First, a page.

- The Walter Boyne book Silver Wings: A History of the United States Air Force says on page 148 that "the Japanese pictograph represented it as 'two planes, one pilot.'" Boyne does not show the "pictograph", or any kanji characters—his text is found underneath a photograph of the P-38. Boyne is a Smithsonian expert on the USAF and on fighter aircraft from World War II, but his fighter expertise is centered on the European Theatre where he himself flew and fought. He is less knowledgeable about Japan. Nevertheless, Wikipedia considers him a very reliable source for the statement. Naturally, any source that discusses the Japanese name for the P-38 in detail will be useful as a rebuttal. What we need are published sources rather than conjecture. Binksternet (talk) 15:50, 14 August 2014 (UTC)
The P-38s usefulness in the Pacific has a parallel with the B.156 Beaufighter. Both were twin engined and had excellent range and weapons loads. The B.156 was often used to attack supply ships. Neither of them had the agility of a small fighter (Spitfire or a Zero), but that was not a great hinderance. The distance from Port Moresby to Rabaul (440nm), short by Pacific standards, was longer than the trip from Biggin Hill to Hamburg (403nm). Some spitfires saw action is Asia during WW2, but they were found to be of less value because of their small range, being intended as an interceptor. Delivering bombs from long range won the Pacific war. Hit and run was the best tactic, and dog fighting was not very frequent.220.127.116.11 (talk) 12:43, 2 March 2015 (UTC)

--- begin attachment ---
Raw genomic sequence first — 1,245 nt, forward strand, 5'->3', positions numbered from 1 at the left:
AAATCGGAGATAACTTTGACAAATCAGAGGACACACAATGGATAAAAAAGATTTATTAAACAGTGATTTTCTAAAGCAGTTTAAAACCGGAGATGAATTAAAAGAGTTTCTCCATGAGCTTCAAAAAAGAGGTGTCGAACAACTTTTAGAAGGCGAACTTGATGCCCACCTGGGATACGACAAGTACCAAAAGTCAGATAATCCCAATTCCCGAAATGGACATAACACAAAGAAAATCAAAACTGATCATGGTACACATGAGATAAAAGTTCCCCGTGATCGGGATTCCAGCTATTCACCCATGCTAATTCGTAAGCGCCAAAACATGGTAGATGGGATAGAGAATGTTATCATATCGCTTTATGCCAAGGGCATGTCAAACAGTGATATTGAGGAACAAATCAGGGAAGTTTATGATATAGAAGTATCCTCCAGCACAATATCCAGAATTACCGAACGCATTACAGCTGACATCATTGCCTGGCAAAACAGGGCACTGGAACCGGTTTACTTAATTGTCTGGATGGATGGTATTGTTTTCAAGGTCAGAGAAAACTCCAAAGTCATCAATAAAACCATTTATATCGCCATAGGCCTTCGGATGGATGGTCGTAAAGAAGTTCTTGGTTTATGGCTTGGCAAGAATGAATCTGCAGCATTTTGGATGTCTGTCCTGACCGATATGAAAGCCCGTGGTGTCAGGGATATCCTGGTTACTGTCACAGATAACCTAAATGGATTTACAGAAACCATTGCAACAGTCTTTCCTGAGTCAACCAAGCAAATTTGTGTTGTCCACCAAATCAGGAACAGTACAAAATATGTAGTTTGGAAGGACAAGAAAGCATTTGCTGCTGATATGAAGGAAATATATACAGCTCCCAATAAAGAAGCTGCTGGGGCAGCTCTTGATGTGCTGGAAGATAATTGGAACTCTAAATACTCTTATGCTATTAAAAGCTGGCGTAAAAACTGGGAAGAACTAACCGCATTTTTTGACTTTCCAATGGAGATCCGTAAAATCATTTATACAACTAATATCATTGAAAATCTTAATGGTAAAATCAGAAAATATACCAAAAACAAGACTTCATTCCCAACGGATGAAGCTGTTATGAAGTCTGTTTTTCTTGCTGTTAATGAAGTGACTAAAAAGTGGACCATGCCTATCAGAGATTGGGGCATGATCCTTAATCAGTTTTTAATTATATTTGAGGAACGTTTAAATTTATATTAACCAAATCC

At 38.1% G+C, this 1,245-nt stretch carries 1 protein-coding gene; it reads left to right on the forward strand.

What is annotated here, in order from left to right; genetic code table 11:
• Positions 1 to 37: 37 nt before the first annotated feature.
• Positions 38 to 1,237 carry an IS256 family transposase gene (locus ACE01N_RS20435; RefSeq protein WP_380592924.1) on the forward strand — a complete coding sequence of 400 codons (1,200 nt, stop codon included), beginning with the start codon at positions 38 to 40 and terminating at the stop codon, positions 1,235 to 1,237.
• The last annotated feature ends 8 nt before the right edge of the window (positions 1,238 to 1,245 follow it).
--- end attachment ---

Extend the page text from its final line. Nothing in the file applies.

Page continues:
- Has anybody published this kind of comparison between the Beaufighter and the Lightning? If not, we must follow WP:No original research and refrain from mentioning it. Several significant differences between the two aircraft include the crew of 1 versus 2 (making the Lightning lighter). Binksternet (talk) 15:56, 2 March 2015 (UTC)